S. Korea needs efforts to stem falling trade surplus with China: report

SEOUL-- South Korea should step up efforts to export high-value intermediate goods to China and meet the changed needs of Chinese importers to help its trade surplus with the neighboring country recover from a recent plunge, a report said Friday.

The Korea Institute for International Economic Policy (KIEP) said in the report that South Korea's trade surplus with the world's No. 2 economy tumbled 40 percent to US$37.5 billion in 2016 from $62.8 billion three years earlier.

South Korea's trade surplus with China came to $1.2 billion in 1993, a year after the two countries established formal diplomatic ties.

The ratio of South Korea's trade surplus to bilateral trade volume also tumbled to 17.7 percent last year from 27.4 percent in 2013.

"In order to keep the trade surplus from sinking further, South Korean companies should try to manufacture more value added parts and components, and push for product differentiation," the report said.

"Efforts should also be made to help South Korean firms have the capability to meet the fresh needs of Chinese importers stemming from Beijing's changed industrial policy."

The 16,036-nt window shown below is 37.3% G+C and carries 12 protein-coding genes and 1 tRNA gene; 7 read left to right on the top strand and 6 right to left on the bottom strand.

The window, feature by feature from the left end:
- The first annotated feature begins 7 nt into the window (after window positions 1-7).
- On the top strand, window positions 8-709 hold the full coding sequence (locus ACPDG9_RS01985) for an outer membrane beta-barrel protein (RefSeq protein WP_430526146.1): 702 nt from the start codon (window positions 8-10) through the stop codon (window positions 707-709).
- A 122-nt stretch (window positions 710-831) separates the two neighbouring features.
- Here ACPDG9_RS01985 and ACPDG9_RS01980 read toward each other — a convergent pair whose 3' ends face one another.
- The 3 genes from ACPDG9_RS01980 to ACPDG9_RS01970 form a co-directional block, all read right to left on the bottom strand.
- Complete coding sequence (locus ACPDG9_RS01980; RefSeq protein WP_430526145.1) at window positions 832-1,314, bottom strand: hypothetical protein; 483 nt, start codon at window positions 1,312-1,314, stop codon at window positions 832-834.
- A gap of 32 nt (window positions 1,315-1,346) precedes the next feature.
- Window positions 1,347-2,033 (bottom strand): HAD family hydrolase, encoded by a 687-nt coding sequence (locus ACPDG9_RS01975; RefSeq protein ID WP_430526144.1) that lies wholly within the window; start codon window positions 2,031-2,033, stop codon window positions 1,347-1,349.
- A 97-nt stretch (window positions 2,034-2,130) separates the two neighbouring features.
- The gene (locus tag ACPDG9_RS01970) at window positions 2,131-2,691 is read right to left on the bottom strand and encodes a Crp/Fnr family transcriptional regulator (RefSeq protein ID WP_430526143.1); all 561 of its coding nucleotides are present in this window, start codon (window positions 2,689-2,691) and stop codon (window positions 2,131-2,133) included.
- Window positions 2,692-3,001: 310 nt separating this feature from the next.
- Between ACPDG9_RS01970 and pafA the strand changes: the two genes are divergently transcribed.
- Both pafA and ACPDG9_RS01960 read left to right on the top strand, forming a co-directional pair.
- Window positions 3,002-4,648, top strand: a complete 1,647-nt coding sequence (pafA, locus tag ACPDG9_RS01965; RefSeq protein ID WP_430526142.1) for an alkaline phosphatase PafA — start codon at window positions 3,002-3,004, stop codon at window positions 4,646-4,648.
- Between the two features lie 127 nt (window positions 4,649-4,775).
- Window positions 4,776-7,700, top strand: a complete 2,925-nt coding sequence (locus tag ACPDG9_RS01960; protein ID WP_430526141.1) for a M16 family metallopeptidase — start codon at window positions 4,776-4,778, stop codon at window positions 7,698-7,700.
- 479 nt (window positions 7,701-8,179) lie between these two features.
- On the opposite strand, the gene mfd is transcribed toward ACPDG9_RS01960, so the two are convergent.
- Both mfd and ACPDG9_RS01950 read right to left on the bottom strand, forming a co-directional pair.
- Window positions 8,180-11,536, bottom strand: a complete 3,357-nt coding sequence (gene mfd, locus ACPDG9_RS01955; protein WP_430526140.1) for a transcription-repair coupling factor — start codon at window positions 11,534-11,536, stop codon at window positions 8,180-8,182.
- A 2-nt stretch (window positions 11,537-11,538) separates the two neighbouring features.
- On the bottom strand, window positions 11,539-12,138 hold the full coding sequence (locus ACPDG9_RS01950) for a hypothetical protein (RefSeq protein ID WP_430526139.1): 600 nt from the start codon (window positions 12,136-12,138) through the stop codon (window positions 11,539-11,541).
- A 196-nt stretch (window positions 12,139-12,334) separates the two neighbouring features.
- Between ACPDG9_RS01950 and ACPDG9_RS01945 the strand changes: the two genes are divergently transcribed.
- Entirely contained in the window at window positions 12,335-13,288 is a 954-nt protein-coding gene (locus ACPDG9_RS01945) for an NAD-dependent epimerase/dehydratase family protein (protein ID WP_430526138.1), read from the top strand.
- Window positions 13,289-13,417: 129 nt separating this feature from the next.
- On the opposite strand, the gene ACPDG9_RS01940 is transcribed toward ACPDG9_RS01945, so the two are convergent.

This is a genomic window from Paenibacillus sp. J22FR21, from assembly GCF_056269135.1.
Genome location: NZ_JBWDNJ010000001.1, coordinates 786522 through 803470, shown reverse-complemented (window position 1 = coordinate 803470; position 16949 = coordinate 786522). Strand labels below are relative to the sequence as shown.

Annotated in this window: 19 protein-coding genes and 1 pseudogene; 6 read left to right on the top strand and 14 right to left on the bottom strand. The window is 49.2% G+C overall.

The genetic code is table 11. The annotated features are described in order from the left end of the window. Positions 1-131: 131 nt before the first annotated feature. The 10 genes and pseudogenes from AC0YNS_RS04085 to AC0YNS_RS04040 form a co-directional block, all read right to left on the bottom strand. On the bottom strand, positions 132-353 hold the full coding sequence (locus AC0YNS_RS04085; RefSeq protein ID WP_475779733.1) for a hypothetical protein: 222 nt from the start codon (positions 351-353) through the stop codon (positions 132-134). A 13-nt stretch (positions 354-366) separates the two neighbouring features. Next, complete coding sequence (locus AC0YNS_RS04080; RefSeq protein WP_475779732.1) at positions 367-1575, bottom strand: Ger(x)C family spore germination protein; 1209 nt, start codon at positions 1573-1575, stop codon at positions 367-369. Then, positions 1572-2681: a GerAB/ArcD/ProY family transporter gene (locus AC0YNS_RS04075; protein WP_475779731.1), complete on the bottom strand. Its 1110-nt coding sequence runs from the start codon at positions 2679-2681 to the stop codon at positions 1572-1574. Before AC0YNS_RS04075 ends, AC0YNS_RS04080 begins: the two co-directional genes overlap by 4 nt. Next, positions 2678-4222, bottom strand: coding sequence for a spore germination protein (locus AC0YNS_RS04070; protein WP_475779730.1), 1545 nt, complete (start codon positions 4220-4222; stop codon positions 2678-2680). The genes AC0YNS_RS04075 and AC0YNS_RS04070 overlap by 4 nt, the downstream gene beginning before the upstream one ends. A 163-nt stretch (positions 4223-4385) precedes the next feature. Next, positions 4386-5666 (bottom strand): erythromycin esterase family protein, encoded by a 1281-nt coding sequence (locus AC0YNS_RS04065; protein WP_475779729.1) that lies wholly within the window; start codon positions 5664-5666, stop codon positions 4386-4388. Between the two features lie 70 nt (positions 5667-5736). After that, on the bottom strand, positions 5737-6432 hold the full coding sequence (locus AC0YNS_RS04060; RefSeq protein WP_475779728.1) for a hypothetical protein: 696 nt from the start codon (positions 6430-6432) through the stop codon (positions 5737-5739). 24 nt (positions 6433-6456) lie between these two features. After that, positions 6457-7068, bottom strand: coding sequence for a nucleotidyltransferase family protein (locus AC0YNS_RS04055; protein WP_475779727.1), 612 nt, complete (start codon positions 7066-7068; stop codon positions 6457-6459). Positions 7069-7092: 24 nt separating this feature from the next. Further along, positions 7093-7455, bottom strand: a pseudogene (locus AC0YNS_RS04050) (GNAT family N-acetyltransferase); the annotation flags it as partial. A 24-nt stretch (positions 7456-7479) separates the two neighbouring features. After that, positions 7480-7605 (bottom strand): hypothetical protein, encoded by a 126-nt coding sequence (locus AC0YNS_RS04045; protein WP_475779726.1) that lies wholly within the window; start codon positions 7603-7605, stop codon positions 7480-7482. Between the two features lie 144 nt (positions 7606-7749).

The report attributed the plunge in Seoul's trade surplus with Beijing mainly to China's policy of replacing foreign imports with domestic production and restrictions on processing trade, which involves importing raw materials or intermediate goods, processing them locally, and exporting the value-added goods.

Also responsible are increased local production by South Korean companies based in China as well as a change in Beijing's import structure, it added.

In an effort to help bolster domestic industries, China has been pushing for import substitution since the late 2000s in a big blow to South Korea that relies on intermediate goods for more than 80 percent of its exports to Beijing.

China has also been strengthening regulations on processing trade since 2004, requiring Chinese companies to buy more raw materials and intermediate goods from local suppliers.

The move sent South Korean exports for processing trade in China tumbling at an annual average of nearly 15 percent between 2015 and 2016. Last year, such exports accounted for some 45 percent of South Korea's overall shipments to China.

The report warned that in light of such adverse factors, there is a high possibility of South Korea's trade surplus with China declining gradually down the road.

Source: Yonhap News Agency

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